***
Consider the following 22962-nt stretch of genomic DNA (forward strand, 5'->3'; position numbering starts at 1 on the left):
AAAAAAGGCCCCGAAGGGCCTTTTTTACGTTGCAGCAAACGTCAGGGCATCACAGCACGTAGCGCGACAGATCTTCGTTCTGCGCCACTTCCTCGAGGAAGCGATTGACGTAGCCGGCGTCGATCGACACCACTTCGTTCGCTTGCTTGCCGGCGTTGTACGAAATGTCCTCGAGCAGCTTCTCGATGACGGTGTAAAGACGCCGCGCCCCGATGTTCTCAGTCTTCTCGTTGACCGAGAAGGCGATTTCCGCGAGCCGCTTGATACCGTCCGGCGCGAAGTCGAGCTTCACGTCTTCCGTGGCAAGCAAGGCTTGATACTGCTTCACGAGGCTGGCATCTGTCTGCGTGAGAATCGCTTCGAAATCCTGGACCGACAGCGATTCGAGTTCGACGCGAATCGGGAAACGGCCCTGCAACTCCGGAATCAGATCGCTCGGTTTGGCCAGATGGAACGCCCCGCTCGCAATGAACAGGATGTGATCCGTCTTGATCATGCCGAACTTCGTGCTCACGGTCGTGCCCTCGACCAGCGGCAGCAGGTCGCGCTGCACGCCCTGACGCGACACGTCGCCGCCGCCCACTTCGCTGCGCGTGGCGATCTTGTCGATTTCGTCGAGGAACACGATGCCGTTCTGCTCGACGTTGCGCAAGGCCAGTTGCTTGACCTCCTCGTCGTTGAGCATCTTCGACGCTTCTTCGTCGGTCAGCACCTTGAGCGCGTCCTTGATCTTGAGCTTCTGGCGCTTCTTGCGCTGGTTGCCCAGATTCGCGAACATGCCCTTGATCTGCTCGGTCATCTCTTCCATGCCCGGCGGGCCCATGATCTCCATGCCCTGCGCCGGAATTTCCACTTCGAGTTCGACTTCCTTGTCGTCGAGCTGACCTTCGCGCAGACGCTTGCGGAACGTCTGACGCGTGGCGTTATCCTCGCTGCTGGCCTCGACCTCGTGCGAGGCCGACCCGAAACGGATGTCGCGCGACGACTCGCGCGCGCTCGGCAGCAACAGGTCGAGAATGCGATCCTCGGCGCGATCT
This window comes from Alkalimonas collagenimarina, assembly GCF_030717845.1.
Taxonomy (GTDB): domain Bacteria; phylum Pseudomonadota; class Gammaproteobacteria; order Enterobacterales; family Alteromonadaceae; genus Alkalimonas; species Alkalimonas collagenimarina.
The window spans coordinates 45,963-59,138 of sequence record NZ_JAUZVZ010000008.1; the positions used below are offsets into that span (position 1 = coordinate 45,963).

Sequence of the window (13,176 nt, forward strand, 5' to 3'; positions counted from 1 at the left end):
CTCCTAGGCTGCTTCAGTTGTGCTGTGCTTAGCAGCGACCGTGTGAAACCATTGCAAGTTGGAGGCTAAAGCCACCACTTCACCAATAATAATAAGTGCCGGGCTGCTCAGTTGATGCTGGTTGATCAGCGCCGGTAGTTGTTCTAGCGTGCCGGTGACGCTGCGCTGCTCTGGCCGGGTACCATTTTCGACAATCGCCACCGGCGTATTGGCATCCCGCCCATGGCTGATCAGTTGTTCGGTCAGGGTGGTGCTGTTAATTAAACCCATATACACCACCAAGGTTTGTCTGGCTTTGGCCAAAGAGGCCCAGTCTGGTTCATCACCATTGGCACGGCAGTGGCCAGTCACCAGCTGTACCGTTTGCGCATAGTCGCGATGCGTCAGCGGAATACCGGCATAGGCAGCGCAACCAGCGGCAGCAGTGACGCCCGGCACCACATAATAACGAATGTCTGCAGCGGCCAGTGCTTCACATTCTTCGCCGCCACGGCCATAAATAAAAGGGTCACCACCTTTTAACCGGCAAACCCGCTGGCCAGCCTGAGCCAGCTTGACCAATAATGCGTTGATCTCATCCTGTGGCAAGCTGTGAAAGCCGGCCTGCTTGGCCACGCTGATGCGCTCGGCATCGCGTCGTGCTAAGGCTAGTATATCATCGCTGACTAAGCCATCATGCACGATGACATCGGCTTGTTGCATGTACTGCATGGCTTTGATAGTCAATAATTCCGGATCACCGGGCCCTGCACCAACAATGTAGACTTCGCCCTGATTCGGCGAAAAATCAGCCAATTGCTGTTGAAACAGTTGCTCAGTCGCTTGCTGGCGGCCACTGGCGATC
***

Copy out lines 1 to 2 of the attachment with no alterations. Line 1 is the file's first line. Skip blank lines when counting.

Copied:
Consider the following 22962-nt stretch of genomic DNA (forward strand, 5'->3'; position numbering starts at 1 on the left):
AAAAAAGGCCCCGAAGGGCCTTTTTTACGTTGCAGCAAACGTCAGGGCATCACAGCACGTAGCGCGACAGATCTTCGTTCTGCGCCACTTCCTCGAGGAAGCGATTGACGTAGCCGGCGTCGATCGACACCACTTCGTTCGCTTGCTTGCCGGCGTTGTACGAAATGTCCTCGAGCAGCTTCTCGATGACGGTGTAAAGACGCCGCGCCCCGATGTTCTCAGTCTTCTCGTTGACCGAGAAGGCGATTTCCGCGAGCCGCTTGATACCGTCCGGCGCGAAGTCGAGCTTCACGTCTTCCGTGGCAAGCAAGGCTTGATACTGCTTCACGAGGCTGGCATCTGTCTGCGTGAGAATCGCTTCGAAATCCTGGACCGACAGCGATTCGAGTTCGACGCGAATCGGGAAACGGCCCTGCAACTCCGGAATCAGATCGCTCGGTTTGGCCAGATGGAACGCCCCGCTCGCAATGAACAGGATGTGATCCGTCTTGATCATGCCGAACTTCGTGCTCACGGTCGTGCCCTCGACCAGCGGCAGCAGGTCGCGCTGCACGCCCTGACGCGACACGTCGCCGCCGCCCACTTCGCTGCGCGTGGCGATCTTGTCGATTTCGTCGAGGAACACGATGCCGTTCTGCTCGACGTTGCGCAAGGCCAGTTGCTTGACCTCCTCGTCGTTGAGCATCTTCGACGCTTCTTCGTCGGTCAGCACCTTGAGCGCGTCCTTGATCTTGAGCTTCTGGCGCTTCTTGCGCTGGTTGCCCAGATTCGCGAACATGCCCTTGATCTGCTCGGTCATCTCTTCCATGCCCGGCGGGCCCATGATCTCCATGCCCTGCGCCGGAATTTCCACTTCGAGTTCGACTTCCTTGTCGTCGAGCTGACCTTCGCGCAGACGCTTGCGGAACGTCTGACGCGTGGCGTTATCCTCGCTGCTGGCCTCGACCTCGTGCGAGGCCGACCCGAAACGGATGTCGCGCGACGACTCGCGCGCGCTCGGCAGCAACAGGTCGAGAATGCGATCCTCGGCGCGATCT